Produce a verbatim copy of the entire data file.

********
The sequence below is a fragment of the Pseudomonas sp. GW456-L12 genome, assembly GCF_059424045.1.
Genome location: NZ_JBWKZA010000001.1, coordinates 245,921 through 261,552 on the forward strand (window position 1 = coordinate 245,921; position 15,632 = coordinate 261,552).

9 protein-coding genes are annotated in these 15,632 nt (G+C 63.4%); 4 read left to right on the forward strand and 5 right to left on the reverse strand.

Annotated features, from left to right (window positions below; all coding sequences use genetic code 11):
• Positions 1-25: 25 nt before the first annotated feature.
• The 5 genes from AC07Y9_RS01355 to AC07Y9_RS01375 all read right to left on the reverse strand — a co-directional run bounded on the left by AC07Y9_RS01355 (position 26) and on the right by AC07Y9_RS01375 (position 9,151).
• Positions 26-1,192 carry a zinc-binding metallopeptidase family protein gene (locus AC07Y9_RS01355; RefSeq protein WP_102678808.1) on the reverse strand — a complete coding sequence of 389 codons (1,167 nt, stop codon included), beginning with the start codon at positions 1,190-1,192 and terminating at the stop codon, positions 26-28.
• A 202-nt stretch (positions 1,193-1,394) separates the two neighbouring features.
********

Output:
The sequence below is a fragment of the Pseudomonas sp. GW456-L12 genome, assembly GCF_059424045.1.
Genome location: NZ_JBWKZA010000001.1, coordinates 245,921 through 261,552 on the forward strand (window position 1 = coordinate 245,921; position 15,632 = coordinate 261,552).

9 protein-coding genes are annotated in these 15,632 nt (G+C 63.4%); 4 read left to right on the forward strand and 5 right to left on the reverse strand.

Annotated features, from left to right (window positions below; all coding sequences use genetic code 11):
• Positions 1-25: 25 nt before the first annotated feature.
• The 5 genes from AC07Y9_RS01355 to AC07Y9_RS01375 all read right to left on the reverse strand — a co-directional run bounded on the left by AC07Y9_RS01355 (position 26) and on the right by AC07Y9_RS01375 (position 9,151).
• Positions 26-1,192 carry a zinc-binding metallopeptidase family protein gene (locus AC07Y9_RS01355; RefSeq protein WP_102678808.1) on the reverse strand — a complete coding sequence of 389 codons (1,167 nt, stop codon included), beginning with the start codon at positions 1,190-1,192 and terminating at the stop codon, positions 26-28.
• A 202-nt stretch (positions 1,193-1,394) separates the two neighbouring features.